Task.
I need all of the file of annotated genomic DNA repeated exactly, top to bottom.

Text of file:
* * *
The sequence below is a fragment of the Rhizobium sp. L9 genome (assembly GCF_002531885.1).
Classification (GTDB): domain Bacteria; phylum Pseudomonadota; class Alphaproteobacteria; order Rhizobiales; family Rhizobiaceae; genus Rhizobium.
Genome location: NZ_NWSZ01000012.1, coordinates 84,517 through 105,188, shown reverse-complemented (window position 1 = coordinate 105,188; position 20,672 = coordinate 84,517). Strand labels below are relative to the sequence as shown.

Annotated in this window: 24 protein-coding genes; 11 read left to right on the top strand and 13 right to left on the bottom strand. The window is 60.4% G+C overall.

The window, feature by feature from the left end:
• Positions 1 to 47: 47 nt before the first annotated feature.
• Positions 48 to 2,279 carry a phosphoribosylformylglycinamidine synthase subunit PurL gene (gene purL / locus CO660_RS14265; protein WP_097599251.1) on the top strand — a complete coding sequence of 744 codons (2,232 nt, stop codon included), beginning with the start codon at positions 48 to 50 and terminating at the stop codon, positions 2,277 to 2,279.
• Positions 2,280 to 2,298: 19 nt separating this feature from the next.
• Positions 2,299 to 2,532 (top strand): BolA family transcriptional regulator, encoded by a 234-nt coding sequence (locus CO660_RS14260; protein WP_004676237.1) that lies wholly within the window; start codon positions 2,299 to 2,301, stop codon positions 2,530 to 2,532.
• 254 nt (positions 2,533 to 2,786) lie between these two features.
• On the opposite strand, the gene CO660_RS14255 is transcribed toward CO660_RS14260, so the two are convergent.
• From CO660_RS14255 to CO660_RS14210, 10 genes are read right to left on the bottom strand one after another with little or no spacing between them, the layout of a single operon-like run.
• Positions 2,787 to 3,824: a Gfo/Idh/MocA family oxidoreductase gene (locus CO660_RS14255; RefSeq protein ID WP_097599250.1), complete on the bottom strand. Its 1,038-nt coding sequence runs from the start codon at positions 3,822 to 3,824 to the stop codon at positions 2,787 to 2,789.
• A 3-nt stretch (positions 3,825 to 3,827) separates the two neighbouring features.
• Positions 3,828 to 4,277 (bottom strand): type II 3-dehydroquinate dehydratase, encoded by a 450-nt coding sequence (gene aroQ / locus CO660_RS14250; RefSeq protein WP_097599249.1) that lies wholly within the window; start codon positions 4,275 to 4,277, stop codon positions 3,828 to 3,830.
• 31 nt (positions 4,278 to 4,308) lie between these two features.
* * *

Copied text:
The sequence below is a fragment of the Rhizobium sp. L9 genome (assembly GCF_002531885.1).
Classification (GTDB): domain Bacteria; phylum Pseudomonadota; class Alphaproteobacteria; order Rhizobiales; family Rhizobiaceae; genus Rhizobium.
Genome location: NZ_NWSZ01000012.1, coordinates 84,517 through 105,188, shown reverse-complemented (window position 1 = coordinate 105,188; position 20,672 = coordinate 84,517). Strand labels below are relative to the sequence as shown.

Annotated in this window: 24 protein-coding genes; 11 read left to right on the top strand and 13 right to left on the bottom strand. The window is 60.4% G+C overall.

The window, feature by feature from the left end:
• Positions 1 to 47: 47 nt before the first annotated feature.
• Positions 48 to 2,279 carry a phosphoribosylformylglycinamidine synthase subunit PurL gene (gene purL / locus CO660_RS14265; protein WP_097599251.1) on the top strand — a complete coding sequence of 744 codons (2,232 nt, stop codon included), beginning with the start codon at positions 48 to 50 and terminating at the stop codon, positions 2,277 to 2,279.
• Positions 2,280 to 2,298: 19 nt separating this feature from the next.
• Positions 2,299 to 2,532 (top strand): BolA family transcriptional regulator, encoded by a 234-nt coding sequence (locus CO660_RS14260; protein WP_004676237.1) that lies wholly within the window; start codon positions 2,299 to 2,301, stop codon positions 2,530 to 2,532.
• 254 nt (positions 2,533 to 2,786) lie between these two features.
• On the opposite strand, the gene CO660_RS14255 is transcribed toward CO660_RS14260, so the two are convergent.
• From CO660_RS14255 to CO660_RS14210, 10 genes are read right to left on the bottom strand one after another with little or no spacing between them, the layout of a single operon-like run.
• Positions 2,787 to 3,824: a Gfo/Idh/MocA family oxidoreductase gene (locus CO660_RS14255; RefSeq protein ID WP_097599250.1), complete on the bottom strand. Its 1,038-nt coding sequence runs from the start codon at positions 3,822 to 3,824 to the stop codon at positions 2,787 to 2,789.
• A 3-nt stretch (positions 3,825 to 3,827) separates the two neighbouring features.
• Positions 3,828 to 4,277 (bottom strand): type II 3-dehydroquinate dehydratase, encoded by a 450-nt coding sequence (gene aroQ / locus CO660_RS14250; RefSeq protein WP_097599249.1) that lies wholly within the window; start codon positions 4,275 to 4,277, stop codon positions 3,828 to 3,830.
• 31 nt (positions 4,278 to 4,308) lie between these two features.